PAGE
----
Vaccines for Dogs (Canine)
The following is a general list of the vaccines available for your dog and a brief description of what they vaccinate against and which patient may benefit from the vaccine, as well as recommended vaccination schedule.
Distemper combination (DAPP)
– Vaccinates against Distemper, canine adenovirus –2, parainfluenza, and parvovirus. This is typically the vaccine that is received by puppies at approximately 8, 11, and 14 weeks of age and by adult dogs annually. The diseases that it helps prevent are serious and life threatening and remain threats to dogs’ health to this day. Once the dog is an adult it may be vaccinated every three (3) years or titers (level of immunity) may be checked via a blood test to be sure your pet is adequately immunized. If your dog is an adult and has not been vaccinated at VCS, we will recommend a titer or vaccination prior to achieving the every three-year schedule.
Bordetella bronchiseptica (Kennel Cough)
– Initially given at 6-8 weeks of age and at 10-12 weeks of age. Then annually for patients at risk (regular grooming, boarding, daycare). In other words, dogs that are commonly exposed to new dogs. Vaccination 1 week prior to boarding is recommended for other dogs that have a lower risk of exposure.
Rabies – This vaccine is given at approximately 12-16 weeks of age and then repeated at one year of age. After the vaccine may be administered every three years.
Borrelia burgdorfi (Lymes Disease)
– This vaccine is only recommended for pets that have a high risk of exposure (dogs that are hunting or working dogs or dogs that live in areas that the disease is most prevalent). In a pup the recommendation is to vaccinate at nine weeks and then again 2-4 weeks later. For an adult, we recommend two (2) vaccines 2-4 weeks apart.
The Leptospirosis vaccine
is recommended for animals at risk of exposure. Dogs that are used for hunting, herding, or living in a rural environment where exposure to raccoons and other wild animals is possible. Vaccination at 12 and 16 weeks of age for pups and two (2) doses 2-4 weeks apart for adults is recommended. Annual boosters are necessary.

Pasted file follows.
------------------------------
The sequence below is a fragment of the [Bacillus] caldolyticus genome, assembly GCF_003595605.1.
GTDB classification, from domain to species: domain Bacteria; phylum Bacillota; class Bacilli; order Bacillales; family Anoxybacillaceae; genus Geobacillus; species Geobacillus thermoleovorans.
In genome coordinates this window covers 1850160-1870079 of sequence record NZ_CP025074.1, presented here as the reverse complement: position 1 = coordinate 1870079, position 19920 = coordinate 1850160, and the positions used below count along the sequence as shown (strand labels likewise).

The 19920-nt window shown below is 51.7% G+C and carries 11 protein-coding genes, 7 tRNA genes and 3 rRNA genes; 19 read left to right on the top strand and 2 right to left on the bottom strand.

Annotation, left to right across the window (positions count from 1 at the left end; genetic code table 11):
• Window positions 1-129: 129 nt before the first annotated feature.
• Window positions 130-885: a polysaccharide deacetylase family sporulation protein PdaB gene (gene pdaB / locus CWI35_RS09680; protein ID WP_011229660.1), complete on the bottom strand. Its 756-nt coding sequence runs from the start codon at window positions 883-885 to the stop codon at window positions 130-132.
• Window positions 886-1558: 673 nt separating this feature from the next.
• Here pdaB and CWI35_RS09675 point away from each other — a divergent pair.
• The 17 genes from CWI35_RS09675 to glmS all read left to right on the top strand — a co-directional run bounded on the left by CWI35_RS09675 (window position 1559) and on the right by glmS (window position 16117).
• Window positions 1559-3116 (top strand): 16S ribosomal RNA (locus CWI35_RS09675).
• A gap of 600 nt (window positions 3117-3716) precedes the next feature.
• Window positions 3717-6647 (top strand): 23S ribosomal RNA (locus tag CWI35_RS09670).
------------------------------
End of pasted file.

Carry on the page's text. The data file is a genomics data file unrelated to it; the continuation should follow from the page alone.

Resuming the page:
Your pet was vaccinated today at Veterinary Care Specialists. Most pets that receive vaccines do not demonstrate reactions to their vaccines. However, vaccine reactions can occur.
Here are some signs of a vaccine reaction:
- Lethargy and fever: If a fever rises above 103F or persists longer than 1-2 hours, please have your pet re-evaluated.
- Rash or hives, facial swelling: If this occurs we recommend you have the pet re-evaluated, medications can be administered that will diminish the allergic response and prevent it from affecting your pets ability to breath and swallow.
- Vomiting: A single incidence of vomiting is acceptable, but should it persist, please return to the hospital.
- Collapse: Return to the hospital immediately.
Vaccine reactions are rare and usually mild, but if you have any questions it is always best that you call.
Patients requiring emergency or specialty care have easy access to all services under one roof! Any of VCS Pets First patients needing hospitalization will receive the 24hour/7 days-a-week expert care of our experienced doctors and staff.